Active managers suffer ‘horrific’ outflows as bond funds falter


Active funds lost $118 billion in assets in the first quarter of 2022, their worst outflows since the first three months of 2020, when the Covid-19 pandemic began in earnest and financial markets crashed.

It was the second consecutive quarter in which active funds suffered net outflows, but much worse than the $14 billion they returned in the last three months of 2021.

This period ended a streak of six consecutive positive quarters – from Q2 2020 to Q3 2021 – for active funds, during which they gained $358 billion.

It was the longest consecutive period of quarterly inflows since the six-quarter period from early 2010 to the second quarter of 2011 more than a decade ago.

Active fund flows (in billions of dollars)

Source: Morningstar Direct / Data through March 31

Passive funds, on the other hand, took in $203 billion in the first three months of 2022, the sixth straight quarter in which they took in $150 billion or more. Passive funds have seen positive inflows every quarter since 2010.

The $321 billion difference in flows between active and passive funds in Q1 is the largest disparity since Q1 2020, when the gap was $335 billion, when active funds returned $285 billion. and passive funds gained $50 billion.

Investors shun bonds

Citywire USA - YTD Active Funds Flow April 2022 Chart 1

Source: Morningstar Direct / data through March 31

The category with the most active outflows was high growth, from which investors withdrew nearly $25 billion, accounting for more than 20% of all active outflows.

But active equity funds, especially US large caps, giving money back is not a new phenomenon. What’s new, or at least different from the recent trend, is investors making money from active bond offerings.

In 2021, the top active categories of inflows were short-term bonds, bank loans, and intermediate core bonds, which brought in $55 billion, $44.2 billion, and $38.5 billion, respectively.

Ahead of the inflation surge that began in late 2021, investors showered active bond funds with assets in hopes of beating the paltry yield offered by major investment-grade indexes.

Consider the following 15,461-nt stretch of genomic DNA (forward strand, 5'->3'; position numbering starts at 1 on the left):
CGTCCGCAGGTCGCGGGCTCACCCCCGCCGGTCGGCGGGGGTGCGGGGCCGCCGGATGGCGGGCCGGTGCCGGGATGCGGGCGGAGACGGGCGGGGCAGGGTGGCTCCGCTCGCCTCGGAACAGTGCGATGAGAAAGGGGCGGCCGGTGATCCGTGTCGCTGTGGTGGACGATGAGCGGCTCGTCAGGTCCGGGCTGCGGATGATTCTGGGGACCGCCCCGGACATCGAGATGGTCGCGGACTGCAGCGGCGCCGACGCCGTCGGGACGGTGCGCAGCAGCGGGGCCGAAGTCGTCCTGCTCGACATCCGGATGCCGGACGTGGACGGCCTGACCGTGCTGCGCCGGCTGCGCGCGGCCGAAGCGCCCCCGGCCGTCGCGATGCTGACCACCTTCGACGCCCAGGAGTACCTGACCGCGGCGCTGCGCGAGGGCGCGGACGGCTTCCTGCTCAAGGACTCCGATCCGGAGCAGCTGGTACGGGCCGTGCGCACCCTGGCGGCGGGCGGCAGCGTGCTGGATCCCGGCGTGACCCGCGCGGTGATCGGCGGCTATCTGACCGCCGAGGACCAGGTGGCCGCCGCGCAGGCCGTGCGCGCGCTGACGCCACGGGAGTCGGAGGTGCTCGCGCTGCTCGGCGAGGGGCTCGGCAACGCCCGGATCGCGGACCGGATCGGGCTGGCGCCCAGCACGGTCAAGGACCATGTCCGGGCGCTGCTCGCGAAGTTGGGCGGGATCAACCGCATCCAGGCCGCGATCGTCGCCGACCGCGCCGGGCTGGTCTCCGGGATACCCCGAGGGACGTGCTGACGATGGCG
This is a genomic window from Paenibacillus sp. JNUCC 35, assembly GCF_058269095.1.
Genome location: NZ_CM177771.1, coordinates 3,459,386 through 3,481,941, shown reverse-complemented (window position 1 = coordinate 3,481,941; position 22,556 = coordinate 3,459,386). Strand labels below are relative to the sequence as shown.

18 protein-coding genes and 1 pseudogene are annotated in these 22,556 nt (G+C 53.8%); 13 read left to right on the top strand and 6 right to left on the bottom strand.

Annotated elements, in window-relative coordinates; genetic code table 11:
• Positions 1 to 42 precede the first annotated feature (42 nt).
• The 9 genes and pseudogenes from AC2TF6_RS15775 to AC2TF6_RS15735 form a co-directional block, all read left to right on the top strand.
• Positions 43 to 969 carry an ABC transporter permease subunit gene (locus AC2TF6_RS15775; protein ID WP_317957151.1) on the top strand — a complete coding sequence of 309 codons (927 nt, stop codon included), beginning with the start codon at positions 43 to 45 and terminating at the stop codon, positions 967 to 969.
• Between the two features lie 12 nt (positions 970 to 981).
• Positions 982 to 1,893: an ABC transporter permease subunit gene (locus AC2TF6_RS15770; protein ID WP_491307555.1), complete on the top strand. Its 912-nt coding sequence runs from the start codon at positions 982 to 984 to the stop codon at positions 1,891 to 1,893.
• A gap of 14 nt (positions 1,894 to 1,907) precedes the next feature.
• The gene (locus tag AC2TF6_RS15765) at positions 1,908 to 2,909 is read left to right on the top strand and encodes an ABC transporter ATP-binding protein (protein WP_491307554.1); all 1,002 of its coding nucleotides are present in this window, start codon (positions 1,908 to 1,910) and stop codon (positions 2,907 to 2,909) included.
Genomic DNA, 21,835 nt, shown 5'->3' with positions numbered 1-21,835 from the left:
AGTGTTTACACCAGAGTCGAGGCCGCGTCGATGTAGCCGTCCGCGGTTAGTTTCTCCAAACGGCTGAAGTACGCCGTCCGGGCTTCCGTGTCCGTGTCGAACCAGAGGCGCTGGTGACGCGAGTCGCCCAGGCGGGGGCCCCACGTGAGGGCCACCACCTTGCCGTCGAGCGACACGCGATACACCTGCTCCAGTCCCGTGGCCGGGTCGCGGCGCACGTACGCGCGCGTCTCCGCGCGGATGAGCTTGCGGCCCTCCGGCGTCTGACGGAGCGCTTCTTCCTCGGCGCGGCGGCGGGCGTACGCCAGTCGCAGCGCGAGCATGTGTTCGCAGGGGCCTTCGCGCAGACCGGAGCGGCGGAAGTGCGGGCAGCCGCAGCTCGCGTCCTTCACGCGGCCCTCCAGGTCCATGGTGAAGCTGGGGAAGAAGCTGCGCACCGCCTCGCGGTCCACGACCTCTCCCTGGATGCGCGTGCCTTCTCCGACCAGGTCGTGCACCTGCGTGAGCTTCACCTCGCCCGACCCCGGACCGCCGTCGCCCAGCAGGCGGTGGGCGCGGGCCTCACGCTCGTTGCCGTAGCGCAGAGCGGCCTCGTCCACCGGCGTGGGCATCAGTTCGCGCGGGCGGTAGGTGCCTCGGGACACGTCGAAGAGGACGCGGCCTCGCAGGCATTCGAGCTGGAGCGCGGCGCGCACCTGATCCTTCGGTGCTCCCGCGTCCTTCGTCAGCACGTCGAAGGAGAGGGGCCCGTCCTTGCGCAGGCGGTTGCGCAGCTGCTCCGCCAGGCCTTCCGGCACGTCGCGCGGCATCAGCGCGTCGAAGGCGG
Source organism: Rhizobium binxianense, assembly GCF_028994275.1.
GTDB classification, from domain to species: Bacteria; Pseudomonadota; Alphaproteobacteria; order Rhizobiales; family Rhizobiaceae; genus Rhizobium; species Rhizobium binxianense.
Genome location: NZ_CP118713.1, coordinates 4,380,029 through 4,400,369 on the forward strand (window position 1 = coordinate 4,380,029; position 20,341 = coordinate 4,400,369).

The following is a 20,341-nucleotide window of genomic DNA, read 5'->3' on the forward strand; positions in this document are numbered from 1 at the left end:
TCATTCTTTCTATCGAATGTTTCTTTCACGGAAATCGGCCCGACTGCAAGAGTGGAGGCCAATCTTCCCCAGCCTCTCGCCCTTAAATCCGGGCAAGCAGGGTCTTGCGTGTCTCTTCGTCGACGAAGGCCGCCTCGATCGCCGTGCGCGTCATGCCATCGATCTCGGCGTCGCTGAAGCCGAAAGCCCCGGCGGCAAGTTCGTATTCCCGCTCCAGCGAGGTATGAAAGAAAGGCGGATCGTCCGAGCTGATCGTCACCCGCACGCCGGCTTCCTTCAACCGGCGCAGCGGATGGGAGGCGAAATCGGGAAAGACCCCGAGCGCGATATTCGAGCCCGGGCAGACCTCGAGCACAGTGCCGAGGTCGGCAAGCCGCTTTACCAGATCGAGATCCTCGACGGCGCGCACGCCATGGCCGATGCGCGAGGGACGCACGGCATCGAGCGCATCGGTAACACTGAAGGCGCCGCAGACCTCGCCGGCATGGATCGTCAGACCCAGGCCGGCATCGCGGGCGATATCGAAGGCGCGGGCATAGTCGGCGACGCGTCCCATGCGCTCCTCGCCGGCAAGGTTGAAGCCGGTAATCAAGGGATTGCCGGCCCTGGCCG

Leading bank loans

Citywire USA - YTD Active Funds Flow April 2022 Chart 2

Source: Morningstar Direct / Data through March 31

The only bond category among the winners for Q1 2022 inflows was the bank lending peer group, which took in $20 billion for the quarter.

Bank loans offer interest that floats with various benchmark rates, making them largely insensitive to inflation. They come with credit risk because they are usually issued by companies with an overall credit rating below investment grade, but, until now, investors have been willing to accept the risk of credit to protect against rate hikes.

The category with the second highest active entries was Commodities Broad Basket, earning $6.4 billion in new money. The rest of the top 10 list was made up of non-traditional equity and bond categories such as options trading, derivatives income and systematic trending, as well as two more mainstream equity categories, emerging markets. diversified and large foreign mixtures.

Adam Sabban, senior manager research analyst at Morningstar, said “the resurgence of active funds in 2021 was driven by flows into fixed income”. US stock flows for active funds are still abysmal. So what you’re seeing this year is what it looks like when bond funds aren’t masking what’s going on.


Comments are closed.